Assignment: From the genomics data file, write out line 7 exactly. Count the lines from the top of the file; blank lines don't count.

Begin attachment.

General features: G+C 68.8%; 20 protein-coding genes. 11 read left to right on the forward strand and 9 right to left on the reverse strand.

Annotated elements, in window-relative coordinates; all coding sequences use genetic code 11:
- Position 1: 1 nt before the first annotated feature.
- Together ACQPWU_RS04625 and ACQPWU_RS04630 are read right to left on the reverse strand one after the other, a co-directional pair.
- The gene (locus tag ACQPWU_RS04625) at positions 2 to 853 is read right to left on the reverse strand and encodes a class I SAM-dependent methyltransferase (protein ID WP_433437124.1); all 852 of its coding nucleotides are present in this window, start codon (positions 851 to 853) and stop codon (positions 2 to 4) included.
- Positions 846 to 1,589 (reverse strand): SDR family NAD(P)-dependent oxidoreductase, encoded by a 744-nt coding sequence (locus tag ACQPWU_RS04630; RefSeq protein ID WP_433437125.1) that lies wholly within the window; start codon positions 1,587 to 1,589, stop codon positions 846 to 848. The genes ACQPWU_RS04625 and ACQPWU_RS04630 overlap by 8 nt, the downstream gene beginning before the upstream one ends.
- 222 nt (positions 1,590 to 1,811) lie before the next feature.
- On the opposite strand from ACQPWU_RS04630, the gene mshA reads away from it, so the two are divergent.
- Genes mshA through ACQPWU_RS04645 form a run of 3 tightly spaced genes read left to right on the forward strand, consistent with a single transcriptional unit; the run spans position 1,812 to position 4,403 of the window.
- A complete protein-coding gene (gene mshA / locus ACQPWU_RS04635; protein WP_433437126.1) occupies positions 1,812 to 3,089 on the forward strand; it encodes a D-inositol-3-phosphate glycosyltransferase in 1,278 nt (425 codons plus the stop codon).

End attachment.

- 222 nt (positions 1,590 to 1,811) lie before the next feature.